Reduce Reuse Recycle


Save Your Money

By constantly replacing disposable items, or always buying cheaply made products you spend a lot of money and it is not cost effective.

Cut The Waste – Cut The Chemicals

Disposable products are made from very harmful types of plastics, such as BPA, and harmful chemicals. Harmful chemicals are also used during manufacturing, for example bleach is used to make napkins white, this can then contaminate your food.

REDUCE – Tips On How To Use Less

Stainless Steel Water Bottles


Did you know that 30 billion plastic bottles are thrown away every year? To produce that much plastic it takes 1.5 billion barrels of oil and it take the plastic 1000 years to decompose. Not only that, the really scary thing is that plastic bottles contain BPA, a type of plastic, which has been linked to cancer, neurological issues, diabetes, reproductive issues and many more. BPA leaks into the water in the bottle and then when you throw that bottle away, and it begins to decompose the toxins leach into the soil, this then effects the water supply, plants, animals and people. Scary right?

What’s The Alternative?

By buying a stainless steel water bottle not only will it save you a lot of money and reduce waste it’s also a lot healthier. Stainless steel doesn’t leak any harmful chemicals into the water that you drink. It’s a lot more durable, so lasts a lot longer and doesn’t wear out over time.

Make sure the bottle you buy is actually stainless steel and not the cheaper metal, aluminium. Aluminium has been linked to Alzheimer’s.

Reusable Bags

Use cloth bags instead of plastic. They last longer and are better for both your pocket and the environment.

Reusable Razors


Money Matters – How many razors do you use in a month, or a year? What’s the total cost? How long does one razor typically last for? Think about it. How much of your budget could you free up and spend on more important things, such as family and friends?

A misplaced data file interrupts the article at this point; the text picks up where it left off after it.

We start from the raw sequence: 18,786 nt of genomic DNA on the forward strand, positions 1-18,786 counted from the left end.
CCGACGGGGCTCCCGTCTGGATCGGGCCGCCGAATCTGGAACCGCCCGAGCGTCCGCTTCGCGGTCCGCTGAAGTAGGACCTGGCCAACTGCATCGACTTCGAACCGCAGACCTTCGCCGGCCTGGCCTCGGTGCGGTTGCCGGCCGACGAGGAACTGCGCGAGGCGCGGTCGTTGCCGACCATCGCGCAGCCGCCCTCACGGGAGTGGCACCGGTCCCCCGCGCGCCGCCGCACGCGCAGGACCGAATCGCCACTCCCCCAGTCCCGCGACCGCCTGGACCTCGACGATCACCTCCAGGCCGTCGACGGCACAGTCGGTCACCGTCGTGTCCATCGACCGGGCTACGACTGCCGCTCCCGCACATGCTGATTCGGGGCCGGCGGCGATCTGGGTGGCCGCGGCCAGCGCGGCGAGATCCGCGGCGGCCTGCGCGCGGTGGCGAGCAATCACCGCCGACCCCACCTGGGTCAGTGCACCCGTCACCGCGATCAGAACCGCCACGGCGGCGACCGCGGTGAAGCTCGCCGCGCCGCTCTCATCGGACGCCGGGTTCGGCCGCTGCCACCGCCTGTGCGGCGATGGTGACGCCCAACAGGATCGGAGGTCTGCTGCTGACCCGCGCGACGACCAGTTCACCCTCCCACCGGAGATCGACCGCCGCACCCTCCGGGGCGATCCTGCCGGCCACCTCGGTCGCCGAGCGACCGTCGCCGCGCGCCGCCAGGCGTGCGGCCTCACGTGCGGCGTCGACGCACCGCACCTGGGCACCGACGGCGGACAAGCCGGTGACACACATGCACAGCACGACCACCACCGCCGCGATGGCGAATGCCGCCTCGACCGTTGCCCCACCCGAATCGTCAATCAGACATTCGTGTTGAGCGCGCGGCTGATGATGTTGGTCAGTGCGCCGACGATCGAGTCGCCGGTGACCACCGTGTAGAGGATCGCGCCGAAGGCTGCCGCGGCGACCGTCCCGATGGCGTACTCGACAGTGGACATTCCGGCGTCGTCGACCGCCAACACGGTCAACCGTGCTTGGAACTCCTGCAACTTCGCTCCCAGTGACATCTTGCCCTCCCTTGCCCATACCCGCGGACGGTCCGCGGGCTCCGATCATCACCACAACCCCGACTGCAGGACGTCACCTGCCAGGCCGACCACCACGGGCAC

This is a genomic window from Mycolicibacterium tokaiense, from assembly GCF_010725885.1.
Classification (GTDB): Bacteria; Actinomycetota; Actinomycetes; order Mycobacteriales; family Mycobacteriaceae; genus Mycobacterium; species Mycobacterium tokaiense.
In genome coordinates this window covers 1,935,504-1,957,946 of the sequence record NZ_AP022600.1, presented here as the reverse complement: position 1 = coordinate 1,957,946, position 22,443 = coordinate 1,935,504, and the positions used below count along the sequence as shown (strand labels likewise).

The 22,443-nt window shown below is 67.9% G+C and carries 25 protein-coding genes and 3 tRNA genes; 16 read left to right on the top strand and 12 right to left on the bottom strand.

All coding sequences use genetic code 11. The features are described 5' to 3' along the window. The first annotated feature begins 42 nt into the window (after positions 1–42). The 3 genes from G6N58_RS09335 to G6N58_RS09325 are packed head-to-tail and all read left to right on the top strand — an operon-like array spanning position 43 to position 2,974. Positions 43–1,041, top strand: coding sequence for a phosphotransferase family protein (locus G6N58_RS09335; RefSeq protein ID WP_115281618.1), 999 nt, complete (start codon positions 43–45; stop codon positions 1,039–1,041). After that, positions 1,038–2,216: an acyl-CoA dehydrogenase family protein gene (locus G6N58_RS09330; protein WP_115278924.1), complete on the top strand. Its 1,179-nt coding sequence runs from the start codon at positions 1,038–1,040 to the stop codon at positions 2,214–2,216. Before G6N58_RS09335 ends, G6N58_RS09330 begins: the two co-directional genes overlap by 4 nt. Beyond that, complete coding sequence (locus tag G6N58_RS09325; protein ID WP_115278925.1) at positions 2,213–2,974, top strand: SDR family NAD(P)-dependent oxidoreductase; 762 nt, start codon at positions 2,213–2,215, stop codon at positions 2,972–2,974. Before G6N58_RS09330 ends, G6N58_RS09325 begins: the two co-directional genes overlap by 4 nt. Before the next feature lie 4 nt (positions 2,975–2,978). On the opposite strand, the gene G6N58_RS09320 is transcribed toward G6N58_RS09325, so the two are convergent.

Reduce Waste – The EPA, Environmental Protection Agency, estimated that Americans throw away 2 billion disposable razors every year! That’s just in America! That is a lot of waste.

Toxic Shaving – The Environmental Working Group looked at the shaving supplies that people use, not a single one on the whole list could claim that they had no health or ecological concerns. The chemicals and fragrances used are both bad for our health, our skin and the environment when we throw them away.

What’s the Alternative?


There is an alternative to using disposable razors, by investing in non-disposable razors you will free up a lot of your budget for other things. Straight razors and safety razors are sharper and the results are a lot cleaner. If they are looked after properly they can last a lifetime.

Shaving Creams

Shaving after a hot shower or using a hot towel is just as effective, you also produce less waste as you are only using water.

If you still prefer to use something to help you shave a great alternative is either coconut oil, or aloe vera which help to moisturise and protect your skin.

After Shave

Coconut oil is moisturizing and naturally antibacterial.
Aloe vera is naturally antibacterial and aids in healing.
Essential oils, especially lavender, frankincense, are great for the skin irritation, minor nicks, have cleansing properties, and only require 1-2 drops.
For the cool effect after aftershave try a drop or two of peppermint essential oil.

Tissue box to bag dispenser

Plastic bottle to garden planter

Coke bottle to Go Pro float

Sauce bottle to pancake dispenser

Shoe holder to pantry organiser

Plastic bottle to watering can

Tube to chargers organiser

Jam jars to mugs

How much waste do you throw out every day? How much of it could be saved and put to another use? Challenge yourself and your family, how much can you recycle?

Food waste

Did you know that plants just love your food waste? Eggshells, fruit peel, vegetables all help give your plant the nutrients it needs to grow and be healthy. Plus during photosynthesis your plant absorbs carbon dioxide and produces oxygen which will make the air in your house fresh and clean.